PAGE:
On issues of Islamic legal development theory, one point popped in my mind today when thinking about Ahkam al-Sharikat that is the Law of business partnerships. This point is, and hence the title, is “In spite of vs. in light of”.
What I mean by this is that in the development of Islamic Law, certain aspects of that legal system developed “in light of” the texts. Many if not most of these are things which are explicit in nature, and are related in numbered explicit texts or innumerable implicit ones.
Take for instance the law of Business partnerships. There is a whole array of laws in all of the various books of classical Islamic law regulating this sector of the law. However, upon closer analysis, we find that there are only about 3-4 verses of the Quran if not less, and 10-15 hadith at most that speak on this topic specifically. When they do, it is usually after the fact, i.e. a transaction or partnership was created, a problem was presented, and then the prophetic guidance was given for that problem. That would then necessitate that the law as presented in the sacred texts developed in a reactionary manner to the prominent social convention of the time, and in general presents a broad regulatory framework for the issue at hand.
When we look at the books of Islamic law however, we see that they spell out for us only five types of partnerships (barring the agriculture based ones of Musaqah, etc.). Those five types are:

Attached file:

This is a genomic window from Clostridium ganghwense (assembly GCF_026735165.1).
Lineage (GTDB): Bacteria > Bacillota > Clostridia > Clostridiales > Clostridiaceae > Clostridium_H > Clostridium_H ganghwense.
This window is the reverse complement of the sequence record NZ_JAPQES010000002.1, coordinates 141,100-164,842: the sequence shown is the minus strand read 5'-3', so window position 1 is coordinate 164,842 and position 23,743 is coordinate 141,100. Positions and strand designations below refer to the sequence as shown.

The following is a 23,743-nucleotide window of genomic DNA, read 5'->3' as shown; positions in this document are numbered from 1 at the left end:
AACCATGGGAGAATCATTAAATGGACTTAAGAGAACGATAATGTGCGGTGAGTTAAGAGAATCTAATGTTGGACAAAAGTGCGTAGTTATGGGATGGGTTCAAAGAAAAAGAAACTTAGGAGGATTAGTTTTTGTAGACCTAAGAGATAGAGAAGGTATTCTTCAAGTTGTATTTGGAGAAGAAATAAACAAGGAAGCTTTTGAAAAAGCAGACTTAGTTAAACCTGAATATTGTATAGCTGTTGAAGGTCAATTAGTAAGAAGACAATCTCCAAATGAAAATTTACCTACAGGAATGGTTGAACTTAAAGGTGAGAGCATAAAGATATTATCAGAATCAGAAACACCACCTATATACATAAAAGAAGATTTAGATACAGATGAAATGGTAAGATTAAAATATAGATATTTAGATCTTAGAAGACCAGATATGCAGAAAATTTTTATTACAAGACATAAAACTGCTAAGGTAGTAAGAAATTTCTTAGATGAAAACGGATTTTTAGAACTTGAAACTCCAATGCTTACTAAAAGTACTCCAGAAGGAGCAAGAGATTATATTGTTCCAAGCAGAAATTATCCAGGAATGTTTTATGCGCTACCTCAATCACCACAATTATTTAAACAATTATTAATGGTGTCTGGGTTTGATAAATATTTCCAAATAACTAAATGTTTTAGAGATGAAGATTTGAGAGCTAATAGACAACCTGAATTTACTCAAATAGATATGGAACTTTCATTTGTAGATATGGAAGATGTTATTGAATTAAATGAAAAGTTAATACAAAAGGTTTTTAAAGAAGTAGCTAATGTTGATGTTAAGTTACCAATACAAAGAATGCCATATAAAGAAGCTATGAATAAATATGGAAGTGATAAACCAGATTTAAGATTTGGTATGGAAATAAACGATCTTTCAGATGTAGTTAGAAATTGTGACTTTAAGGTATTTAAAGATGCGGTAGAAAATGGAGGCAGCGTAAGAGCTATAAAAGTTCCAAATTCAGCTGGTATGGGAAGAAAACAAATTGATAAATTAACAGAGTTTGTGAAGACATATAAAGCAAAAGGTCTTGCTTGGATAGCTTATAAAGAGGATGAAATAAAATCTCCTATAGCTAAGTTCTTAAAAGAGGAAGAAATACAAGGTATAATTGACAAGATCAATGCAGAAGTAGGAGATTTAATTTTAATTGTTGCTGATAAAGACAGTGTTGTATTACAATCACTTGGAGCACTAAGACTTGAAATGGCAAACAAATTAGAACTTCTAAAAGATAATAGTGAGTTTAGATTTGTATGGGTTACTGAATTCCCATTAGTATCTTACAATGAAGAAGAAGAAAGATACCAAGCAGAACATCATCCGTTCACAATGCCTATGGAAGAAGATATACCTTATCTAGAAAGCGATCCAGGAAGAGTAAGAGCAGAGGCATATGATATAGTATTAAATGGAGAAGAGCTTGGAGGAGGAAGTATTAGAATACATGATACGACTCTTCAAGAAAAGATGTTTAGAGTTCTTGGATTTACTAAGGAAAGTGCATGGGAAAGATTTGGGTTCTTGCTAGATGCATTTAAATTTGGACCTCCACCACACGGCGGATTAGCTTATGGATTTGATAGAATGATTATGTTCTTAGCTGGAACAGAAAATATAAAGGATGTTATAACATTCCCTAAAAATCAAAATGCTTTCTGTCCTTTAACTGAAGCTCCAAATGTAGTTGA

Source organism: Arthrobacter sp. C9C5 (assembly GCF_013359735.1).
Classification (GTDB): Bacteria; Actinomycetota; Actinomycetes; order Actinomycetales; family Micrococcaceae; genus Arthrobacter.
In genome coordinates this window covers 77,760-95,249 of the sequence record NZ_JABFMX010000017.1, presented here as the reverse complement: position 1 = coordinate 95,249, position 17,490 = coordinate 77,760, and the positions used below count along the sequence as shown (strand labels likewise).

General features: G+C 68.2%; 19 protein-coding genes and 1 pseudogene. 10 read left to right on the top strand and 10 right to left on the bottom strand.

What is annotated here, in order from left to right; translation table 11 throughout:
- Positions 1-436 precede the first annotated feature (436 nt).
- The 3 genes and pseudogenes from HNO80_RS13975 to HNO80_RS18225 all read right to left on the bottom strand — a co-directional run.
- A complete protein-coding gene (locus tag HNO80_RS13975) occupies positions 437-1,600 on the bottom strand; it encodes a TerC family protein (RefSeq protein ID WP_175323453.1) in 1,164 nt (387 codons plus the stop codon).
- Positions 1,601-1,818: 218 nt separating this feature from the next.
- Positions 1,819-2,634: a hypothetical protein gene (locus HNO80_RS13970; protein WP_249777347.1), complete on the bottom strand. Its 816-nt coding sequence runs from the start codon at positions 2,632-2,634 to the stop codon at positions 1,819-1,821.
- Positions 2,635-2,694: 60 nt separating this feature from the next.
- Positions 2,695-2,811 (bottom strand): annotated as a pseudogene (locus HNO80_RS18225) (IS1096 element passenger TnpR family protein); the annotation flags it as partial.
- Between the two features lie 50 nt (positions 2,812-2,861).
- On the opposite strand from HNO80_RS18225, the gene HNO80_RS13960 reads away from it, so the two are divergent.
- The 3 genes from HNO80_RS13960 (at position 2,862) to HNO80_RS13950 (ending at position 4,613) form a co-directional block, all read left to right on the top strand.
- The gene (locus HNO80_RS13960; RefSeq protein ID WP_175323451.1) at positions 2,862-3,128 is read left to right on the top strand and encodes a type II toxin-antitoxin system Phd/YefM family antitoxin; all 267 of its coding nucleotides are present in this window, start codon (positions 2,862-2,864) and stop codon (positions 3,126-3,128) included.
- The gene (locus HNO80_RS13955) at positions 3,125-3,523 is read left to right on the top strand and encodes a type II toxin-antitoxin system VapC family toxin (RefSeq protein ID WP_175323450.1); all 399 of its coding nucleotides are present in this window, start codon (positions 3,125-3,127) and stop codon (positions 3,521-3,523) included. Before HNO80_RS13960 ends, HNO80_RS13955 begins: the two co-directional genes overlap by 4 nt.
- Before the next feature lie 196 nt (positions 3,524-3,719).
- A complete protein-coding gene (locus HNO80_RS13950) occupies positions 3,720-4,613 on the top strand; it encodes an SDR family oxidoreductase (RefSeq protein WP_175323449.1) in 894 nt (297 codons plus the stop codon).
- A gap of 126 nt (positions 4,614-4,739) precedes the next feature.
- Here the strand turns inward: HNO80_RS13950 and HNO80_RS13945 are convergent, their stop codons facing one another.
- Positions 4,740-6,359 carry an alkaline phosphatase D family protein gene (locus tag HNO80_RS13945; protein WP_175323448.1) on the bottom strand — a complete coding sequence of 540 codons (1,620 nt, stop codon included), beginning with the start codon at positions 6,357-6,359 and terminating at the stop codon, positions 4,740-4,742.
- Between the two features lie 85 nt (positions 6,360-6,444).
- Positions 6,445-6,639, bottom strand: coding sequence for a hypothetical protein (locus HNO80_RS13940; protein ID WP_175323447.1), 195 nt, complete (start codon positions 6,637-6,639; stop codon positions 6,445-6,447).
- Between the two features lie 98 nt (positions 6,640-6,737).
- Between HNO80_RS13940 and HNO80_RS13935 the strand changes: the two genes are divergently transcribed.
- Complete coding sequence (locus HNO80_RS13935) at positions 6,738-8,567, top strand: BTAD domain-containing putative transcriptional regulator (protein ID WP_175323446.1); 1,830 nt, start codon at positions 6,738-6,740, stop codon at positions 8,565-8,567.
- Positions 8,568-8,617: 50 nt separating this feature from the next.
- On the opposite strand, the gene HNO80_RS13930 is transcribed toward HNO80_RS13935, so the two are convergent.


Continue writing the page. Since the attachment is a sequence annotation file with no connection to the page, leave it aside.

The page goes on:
1- Sharikat al-‘Inan: a partnership of two parties both providing capital and sharing equally in labor.
2- Sharikat al-Abdan: a partnership of two parties sharing equally in labor with no capital investment from either of them.
3- Sharikat al-Wujuh: a partnership between 2 or more people whom enter a mutual liability based on their collective influence to enter a deal.
4- Sharikat al–MuDarabah: a partnership of two parties in which one provides capital and the other provides labor.
5- Sharikat al-MufawaDah: Being a partnership that includes all of the previous
Now the presence of these in classical works of fiqh is all fine and dandy. However the problem comes when we wish to apply them to modern forms of partnership such as corporations, LLC’s, etc.
And this is where the differentiation comes in, and draws us to ask some questions:
– Were these forms of partnership decreed by sacred text?
– Or were they conventions that were prevalent at the time?
– If new contracts arise, are we obligated to refer them back to the codified from of these medieval partnerships?
– Or do we look to the texts for broad regulatory guidelines and accept that the base ruling of all contracts and conditions is that they are permissible?
I’ll only take one type of partnership contract here, that being Sharikat al-Abdan.
Sharikat al-Abdan is usually substantiated by the statement of Abdullah ibn Mas’ud who said “Myself, Ammar, and Sa’d were were partners in anything that we gathered on the day of Badr; Sa’d returned with two captives, and Ammar and I returned with nothing.” This was narrated by al-Nisa’i, and is a weak hadith.